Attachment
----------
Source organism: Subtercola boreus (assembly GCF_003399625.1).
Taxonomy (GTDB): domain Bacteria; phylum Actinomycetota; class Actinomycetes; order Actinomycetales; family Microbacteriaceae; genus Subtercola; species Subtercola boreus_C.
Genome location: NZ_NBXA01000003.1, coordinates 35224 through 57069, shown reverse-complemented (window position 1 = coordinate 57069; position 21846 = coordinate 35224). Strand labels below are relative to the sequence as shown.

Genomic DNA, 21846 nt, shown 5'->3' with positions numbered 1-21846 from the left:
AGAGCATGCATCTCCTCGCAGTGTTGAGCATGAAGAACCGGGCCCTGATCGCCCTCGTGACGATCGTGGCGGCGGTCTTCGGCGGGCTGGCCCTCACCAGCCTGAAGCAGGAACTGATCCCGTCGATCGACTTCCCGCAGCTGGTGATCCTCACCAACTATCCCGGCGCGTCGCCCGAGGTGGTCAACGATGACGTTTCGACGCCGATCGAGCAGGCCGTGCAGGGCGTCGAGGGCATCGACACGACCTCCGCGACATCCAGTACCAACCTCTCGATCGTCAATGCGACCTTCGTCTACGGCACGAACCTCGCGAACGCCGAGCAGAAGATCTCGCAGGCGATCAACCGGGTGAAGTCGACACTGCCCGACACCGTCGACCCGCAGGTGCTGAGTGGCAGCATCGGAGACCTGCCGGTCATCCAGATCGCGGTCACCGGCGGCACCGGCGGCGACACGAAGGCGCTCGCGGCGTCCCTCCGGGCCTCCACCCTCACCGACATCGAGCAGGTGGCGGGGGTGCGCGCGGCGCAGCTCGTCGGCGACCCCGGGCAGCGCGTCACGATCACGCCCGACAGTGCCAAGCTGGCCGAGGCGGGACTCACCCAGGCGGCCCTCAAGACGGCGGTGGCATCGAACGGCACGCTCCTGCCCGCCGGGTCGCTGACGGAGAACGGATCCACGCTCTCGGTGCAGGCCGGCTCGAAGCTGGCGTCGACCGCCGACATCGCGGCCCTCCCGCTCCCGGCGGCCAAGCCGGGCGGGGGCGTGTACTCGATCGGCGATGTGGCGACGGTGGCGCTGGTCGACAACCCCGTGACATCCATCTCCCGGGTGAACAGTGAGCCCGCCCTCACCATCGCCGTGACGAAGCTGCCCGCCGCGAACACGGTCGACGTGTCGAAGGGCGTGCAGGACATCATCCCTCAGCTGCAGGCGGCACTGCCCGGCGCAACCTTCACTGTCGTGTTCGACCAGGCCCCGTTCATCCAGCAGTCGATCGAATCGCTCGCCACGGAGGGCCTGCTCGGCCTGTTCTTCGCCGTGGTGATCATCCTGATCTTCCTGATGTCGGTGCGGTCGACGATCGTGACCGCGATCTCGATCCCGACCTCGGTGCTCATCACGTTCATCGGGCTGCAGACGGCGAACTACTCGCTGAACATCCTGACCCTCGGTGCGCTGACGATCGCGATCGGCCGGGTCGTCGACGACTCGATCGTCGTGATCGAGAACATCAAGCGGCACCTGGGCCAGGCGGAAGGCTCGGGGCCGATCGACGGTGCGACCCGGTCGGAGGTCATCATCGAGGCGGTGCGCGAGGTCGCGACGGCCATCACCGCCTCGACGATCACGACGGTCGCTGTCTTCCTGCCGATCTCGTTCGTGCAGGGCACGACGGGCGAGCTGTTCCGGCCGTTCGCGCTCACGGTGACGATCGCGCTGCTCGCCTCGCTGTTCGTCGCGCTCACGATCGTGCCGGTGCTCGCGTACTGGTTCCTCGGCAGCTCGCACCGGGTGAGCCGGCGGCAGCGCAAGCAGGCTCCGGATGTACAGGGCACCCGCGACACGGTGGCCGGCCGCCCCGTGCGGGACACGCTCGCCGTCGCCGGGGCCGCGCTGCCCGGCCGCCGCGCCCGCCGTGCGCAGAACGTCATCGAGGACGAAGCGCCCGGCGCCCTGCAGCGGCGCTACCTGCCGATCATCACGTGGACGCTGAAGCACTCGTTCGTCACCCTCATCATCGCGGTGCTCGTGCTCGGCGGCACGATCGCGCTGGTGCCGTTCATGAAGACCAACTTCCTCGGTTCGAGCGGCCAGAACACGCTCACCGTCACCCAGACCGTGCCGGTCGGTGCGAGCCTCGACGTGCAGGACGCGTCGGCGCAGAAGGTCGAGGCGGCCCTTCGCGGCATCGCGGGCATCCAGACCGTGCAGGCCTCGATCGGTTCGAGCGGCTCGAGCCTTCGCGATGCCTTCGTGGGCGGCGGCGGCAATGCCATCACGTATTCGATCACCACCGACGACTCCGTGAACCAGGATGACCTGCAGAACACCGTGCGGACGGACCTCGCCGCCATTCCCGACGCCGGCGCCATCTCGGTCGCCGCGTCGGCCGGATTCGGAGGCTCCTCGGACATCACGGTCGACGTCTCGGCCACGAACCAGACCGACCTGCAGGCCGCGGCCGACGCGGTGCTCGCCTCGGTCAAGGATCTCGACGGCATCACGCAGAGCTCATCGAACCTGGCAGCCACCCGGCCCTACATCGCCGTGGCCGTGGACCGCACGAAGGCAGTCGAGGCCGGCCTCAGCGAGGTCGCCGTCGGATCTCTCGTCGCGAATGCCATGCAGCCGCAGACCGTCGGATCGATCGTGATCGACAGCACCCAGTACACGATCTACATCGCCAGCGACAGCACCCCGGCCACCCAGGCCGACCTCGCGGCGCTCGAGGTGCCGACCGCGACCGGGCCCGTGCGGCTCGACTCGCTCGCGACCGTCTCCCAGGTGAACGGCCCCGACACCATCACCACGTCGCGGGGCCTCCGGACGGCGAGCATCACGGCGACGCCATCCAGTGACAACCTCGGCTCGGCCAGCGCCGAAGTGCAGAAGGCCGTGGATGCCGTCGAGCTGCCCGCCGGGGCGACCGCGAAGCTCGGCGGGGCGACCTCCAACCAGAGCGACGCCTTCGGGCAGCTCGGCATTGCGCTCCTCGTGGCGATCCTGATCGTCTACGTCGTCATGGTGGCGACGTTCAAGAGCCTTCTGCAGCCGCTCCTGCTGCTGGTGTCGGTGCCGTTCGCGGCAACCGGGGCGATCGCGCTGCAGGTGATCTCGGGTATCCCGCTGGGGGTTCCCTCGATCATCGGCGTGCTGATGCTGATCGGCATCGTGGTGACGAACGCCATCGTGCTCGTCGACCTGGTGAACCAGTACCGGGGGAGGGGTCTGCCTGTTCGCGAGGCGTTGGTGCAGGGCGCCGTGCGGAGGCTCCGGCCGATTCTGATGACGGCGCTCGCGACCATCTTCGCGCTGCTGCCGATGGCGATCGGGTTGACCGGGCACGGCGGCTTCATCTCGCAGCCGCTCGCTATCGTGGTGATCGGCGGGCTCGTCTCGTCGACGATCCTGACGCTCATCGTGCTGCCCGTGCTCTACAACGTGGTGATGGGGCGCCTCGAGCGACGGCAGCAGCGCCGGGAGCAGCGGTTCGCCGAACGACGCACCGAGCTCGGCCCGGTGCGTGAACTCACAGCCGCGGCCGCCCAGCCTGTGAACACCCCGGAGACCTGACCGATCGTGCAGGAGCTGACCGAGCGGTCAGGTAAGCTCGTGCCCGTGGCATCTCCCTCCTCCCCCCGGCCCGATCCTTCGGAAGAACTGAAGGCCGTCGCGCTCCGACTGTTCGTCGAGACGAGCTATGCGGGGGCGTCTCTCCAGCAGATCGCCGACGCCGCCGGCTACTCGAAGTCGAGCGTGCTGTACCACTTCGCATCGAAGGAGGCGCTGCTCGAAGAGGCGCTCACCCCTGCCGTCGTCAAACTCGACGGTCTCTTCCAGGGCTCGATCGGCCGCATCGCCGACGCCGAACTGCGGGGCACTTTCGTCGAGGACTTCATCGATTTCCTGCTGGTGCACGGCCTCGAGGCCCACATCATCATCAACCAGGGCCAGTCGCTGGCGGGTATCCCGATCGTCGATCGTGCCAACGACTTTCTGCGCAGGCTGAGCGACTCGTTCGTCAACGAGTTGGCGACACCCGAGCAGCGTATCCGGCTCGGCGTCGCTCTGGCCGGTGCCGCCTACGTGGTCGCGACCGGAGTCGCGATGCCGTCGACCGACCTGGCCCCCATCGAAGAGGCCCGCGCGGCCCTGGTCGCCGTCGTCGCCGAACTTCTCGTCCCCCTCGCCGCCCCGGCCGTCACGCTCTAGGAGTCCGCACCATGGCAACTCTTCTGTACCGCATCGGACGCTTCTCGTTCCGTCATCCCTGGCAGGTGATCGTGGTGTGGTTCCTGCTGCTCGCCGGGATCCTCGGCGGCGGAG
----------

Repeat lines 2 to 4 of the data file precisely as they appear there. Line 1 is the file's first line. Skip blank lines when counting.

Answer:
Taxonomy (GTDB): domain Bacteria; phylum Actinomycetota; class Actinomycetes; order Actinomycetales; family Microbacteriaceae; genus Subtercola; species Subtercola boreus_C.
Genome location: NZ_NBXA01000003.1, coordinates 35224 through 57069, shown reverse-complemented (window position 1 = coordinate 57069; position 21846 = coordinate 35224). Strand labels below are relative to the sequence as shown.

Genomic DNA, 21846 nt, shown 5'->3' with positions numbered 1-21846 from the left: